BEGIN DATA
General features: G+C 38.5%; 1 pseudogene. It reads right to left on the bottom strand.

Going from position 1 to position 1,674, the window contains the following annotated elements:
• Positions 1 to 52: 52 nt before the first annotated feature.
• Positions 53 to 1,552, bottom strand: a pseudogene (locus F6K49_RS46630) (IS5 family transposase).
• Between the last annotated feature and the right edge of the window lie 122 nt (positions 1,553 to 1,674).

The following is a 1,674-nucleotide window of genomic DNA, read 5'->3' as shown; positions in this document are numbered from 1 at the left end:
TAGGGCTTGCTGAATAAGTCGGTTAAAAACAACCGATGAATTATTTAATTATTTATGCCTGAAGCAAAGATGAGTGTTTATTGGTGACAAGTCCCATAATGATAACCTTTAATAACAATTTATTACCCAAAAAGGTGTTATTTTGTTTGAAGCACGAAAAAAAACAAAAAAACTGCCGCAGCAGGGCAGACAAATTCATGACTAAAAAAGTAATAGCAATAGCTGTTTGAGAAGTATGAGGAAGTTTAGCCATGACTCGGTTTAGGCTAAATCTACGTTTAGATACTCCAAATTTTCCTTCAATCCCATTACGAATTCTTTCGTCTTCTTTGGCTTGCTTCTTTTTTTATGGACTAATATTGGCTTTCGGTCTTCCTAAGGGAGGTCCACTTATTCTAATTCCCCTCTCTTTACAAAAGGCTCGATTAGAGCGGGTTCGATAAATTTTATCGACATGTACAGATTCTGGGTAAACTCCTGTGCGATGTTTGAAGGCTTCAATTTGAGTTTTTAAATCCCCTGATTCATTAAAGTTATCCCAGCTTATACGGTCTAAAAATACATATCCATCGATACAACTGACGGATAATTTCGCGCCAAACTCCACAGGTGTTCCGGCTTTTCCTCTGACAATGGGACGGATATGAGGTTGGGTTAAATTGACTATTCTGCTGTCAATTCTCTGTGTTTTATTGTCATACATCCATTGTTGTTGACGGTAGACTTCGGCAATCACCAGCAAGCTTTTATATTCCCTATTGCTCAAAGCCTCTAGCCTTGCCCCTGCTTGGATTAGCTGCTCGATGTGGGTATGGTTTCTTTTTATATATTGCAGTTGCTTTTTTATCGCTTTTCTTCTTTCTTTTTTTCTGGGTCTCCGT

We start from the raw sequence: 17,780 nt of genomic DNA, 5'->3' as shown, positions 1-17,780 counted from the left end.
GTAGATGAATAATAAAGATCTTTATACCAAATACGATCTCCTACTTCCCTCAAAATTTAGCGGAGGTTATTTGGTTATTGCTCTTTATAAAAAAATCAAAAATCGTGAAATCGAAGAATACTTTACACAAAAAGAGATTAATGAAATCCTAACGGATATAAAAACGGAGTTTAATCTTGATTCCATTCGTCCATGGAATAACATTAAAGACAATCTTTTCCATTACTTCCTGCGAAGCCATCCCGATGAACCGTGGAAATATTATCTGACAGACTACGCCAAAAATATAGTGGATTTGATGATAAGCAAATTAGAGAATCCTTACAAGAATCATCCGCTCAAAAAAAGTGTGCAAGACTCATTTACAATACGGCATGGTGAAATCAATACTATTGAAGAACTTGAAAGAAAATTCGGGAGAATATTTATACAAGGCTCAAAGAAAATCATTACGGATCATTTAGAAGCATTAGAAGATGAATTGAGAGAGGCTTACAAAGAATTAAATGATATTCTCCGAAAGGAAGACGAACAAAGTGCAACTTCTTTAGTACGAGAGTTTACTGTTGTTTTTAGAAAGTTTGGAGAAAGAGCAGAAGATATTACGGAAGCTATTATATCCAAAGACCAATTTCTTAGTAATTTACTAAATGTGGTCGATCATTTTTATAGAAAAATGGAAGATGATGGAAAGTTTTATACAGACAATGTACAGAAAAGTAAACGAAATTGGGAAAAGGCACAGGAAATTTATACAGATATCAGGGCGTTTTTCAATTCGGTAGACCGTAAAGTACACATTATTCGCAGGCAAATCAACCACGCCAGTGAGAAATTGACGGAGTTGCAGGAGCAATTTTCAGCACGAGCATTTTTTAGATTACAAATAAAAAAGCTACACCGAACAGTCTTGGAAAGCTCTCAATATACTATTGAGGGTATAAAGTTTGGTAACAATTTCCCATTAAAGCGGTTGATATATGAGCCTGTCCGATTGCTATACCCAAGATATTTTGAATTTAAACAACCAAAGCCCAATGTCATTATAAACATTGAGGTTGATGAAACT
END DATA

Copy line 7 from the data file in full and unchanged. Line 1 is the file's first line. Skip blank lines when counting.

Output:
TAGGGCTTGCTGAATAAGTCGGTTAAAAACAACCGATGAATTATTTAATTATTTATGCCTGAAGCAAAGATGAGTGTTTATTGGTGACAAGTCCCATAATGATAACCTTTAATAACAATTTATTACCCAAAAAGGTGTTATTTTGTTTGAAGCACGAAAAAAAACAAAAAAACTGCCGCAGCAGGGCAGACAAATTCATGACTAAAAAAGTAATAGCAATAGCTGTTTGAGAAGTATGAGGAAGTTTAGCCATGACTCGGTTTAGGCTAAATCTACGTTTAGATACTCCAAATTTTCCTTCAATCCCATTACGAATTCTTTCGTCTTCTTTGGCTTGCTTCTTTTTTTATGGACTAATATTGGCTTTCGGTCTTCCTAAGGGAGGTCCACTTATTCTAATTCCCCTCTCTTTACAAAAGGCTCGATTAGAGCGGGTTCGATAAATTTTATCGACATGTACAGATTCTGGGTAAACTCCTGTGCGATGTTTGAAGGCTTCAATTTGAGTTTTTAAATCCCCTGATTCATTAAAGTTATCCCAGCTTATACGGTCTAAAAATACATATCCATCGATACAACTGACGGATAATTTCGCGCCAAACTCCACAGGTGTTCCGGCTTTTCCTCTGACAATGGGACGGATATGAGGTTGGGTTAAATTGACTATTCTGCTGTCAATTCTCTGTGTTTTATTGTCATACATCCATTGTTGTTGACGGTAGACTTCGGCAATCACCAGCAAGCTTTTATATTCCCTATTGCTCAAAGCCTCTAGCCTTGCCCCTGCTTGGATTAGCTGCTCGATGTGGGTATGGTTTCTTTTTATATATTGCAGTTGCTTTTTTATCGCTTTTCTTCTTTCTTTTTTTCTGGGTCTCCGT